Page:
10. Any idea what the connector is for or is it a tube? If it is an unconnected connector is it just in the harness used for some accessory I dont have? I may have to fish the scope up there again to get a better look.
  11. I reached under the car the other day with the borescope I bought recently to see if I could get a picture of a previously seen VIN on the back of the engine. I take the picture and when looking at it I see some object in the background. Its kind of difficult to get oriented when looking at the scope pic on my phone. Once I move the car from storage and can properly get under it I can probably tell better what is is, but in the meantime, or to save me the trouble, I was wondering if someone would know what the circled red item is? Thanks!
  12. Good point about a possible spark! Here is the one I bought off Amazon in case anyone is looking for an affordable one. Forgot to include the link in my original post. https://www.amazon.com/gp/product/B07C9C6P5D/ref=ppx_yo_dt_b_asin_title_o00_s00?ie=UTF8&psc=1
  13. Recently read on here about people using a borescope to look at things otherwise normally hard to see. I bought this from amazon and it seems reasonably priced or cheaper as compared to others for sale. It connects to your phone (depending on type) and works pretty good actually. I can see where it would be good looking into sparkplug holes or under the dash where its hard seeing things. The question I have is related to the "waterproof" feature. You think it would it be safe to look into a radiator or gas tank?? Checking for internal condition, debris, fuel sock condition etc...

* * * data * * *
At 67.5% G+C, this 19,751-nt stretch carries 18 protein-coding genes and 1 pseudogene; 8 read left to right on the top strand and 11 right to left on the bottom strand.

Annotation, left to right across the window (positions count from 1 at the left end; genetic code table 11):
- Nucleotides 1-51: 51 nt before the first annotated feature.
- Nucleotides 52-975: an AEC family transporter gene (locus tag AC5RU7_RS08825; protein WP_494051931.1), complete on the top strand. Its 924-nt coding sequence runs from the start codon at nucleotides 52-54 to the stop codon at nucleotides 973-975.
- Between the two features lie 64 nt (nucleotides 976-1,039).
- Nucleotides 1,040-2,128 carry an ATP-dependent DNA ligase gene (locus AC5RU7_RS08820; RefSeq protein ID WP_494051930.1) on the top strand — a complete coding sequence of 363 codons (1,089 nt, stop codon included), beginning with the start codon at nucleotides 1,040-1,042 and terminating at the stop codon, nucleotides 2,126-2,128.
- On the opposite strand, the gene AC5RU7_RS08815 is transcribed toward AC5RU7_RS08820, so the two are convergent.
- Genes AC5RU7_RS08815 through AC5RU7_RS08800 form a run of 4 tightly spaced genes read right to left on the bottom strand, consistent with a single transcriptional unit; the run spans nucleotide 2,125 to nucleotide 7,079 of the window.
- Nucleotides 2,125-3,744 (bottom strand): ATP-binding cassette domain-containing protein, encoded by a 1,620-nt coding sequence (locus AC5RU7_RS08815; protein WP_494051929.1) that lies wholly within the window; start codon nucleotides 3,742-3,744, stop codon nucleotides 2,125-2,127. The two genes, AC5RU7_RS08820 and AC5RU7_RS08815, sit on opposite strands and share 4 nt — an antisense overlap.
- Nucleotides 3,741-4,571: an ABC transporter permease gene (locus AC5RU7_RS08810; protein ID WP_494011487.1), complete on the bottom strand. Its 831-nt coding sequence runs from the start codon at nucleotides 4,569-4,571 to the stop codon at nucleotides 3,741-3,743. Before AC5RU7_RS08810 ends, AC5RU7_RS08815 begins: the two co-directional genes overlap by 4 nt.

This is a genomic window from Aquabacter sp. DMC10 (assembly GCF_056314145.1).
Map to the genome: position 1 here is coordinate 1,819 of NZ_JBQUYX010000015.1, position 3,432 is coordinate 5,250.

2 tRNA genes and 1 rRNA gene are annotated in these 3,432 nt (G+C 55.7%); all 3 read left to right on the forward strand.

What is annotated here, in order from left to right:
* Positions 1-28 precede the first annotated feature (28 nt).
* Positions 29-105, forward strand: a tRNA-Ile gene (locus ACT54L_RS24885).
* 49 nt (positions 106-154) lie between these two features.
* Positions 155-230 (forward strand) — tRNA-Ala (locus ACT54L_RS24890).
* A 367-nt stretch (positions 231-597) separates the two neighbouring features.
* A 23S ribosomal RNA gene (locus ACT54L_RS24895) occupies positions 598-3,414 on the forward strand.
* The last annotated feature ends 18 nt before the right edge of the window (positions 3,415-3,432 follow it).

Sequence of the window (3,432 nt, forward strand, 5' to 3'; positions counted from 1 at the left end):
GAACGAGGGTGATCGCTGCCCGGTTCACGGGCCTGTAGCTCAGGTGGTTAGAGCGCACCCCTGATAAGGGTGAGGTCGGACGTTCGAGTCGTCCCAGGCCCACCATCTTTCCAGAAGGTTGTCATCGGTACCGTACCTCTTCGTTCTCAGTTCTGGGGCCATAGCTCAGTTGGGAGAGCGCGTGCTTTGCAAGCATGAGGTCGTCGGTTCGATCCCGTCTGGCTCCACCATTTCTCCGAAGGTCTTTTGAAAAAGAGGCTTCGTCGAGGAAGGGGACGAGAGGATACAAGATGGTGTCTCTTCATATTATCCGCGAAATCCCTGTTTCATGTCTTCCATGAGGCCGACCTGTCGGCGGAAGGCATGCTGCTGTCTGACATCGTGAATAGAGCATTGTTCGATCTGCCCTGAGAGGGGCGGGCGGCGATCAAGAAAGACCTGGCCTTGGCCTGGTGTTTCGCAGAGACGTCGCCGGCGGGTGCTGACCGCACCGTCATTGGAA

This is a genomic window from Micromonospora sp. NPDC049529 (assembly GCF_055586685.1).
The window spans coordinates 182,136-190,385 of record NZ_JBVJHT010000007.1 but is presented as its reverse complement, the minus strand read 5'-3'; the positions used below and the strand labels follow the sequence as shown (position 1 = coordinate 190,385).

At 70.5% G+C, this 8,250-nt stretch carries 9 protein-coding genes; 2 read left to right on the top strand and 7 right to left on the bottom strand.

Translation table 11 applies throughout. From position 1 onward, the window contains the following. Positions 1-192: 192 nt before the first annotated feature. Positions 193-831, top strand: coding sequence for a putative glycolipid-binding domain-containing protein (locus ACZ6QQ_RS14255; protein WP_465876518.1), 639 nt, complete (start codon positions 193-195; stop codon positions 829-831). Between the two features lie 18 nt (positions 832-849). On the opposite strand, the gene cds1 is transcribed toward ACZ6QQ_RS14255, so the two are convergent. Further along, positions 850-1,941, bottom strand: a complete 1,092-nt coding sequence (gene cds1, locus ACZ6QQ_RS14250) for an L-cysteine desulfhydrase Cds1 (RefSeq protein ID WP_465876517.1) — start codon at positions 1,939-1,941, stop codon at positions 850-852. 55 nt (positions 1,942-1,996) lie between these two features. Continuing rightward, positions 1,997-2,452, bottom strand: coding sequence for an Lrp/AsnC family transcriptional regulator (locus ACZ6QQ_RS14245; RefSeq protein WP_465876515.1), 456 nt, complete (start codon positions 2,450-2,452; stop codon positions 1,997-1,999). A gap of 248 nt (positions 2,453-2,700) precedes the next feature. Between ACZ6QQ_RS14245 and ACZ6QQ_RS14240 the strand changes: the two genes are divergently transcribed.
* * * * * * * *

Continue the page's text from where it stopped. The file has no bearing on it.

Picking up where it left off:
14. NPD has the vacuum control valves where the vacuum ports are metal as opposed to the typical plastic. https://www.npdlink.com/product/valve-assy-distributor-vacuum-control-3-port-mounts/169678?backurl=search%2Fproducts%3Fsearch_terms%3Ddistributor%2Bvacuum%2Bcontrol%2Bvalve%26top_parent%3D200001%26year%3D They also have the socket to remove/replace them to avoid breaking the vacuum ports. https://www.npdlink.com/product/socket-vacuum-control-valve/205949?backurl=search%2Fproducts%3Fsearch_terms%3Ddistributor%2Bvacuum%2Bcontrol%2Bvalve%26top_parent%3D200001%26year%3D
  15. As mentioned, the rag joint need to go on further so that the bolt is inline with the groove. But what more confusing, it looks like parts are missing. Here is a pic of my old one and notice the circled studs and bolts that fit to the steering column. Why the difference??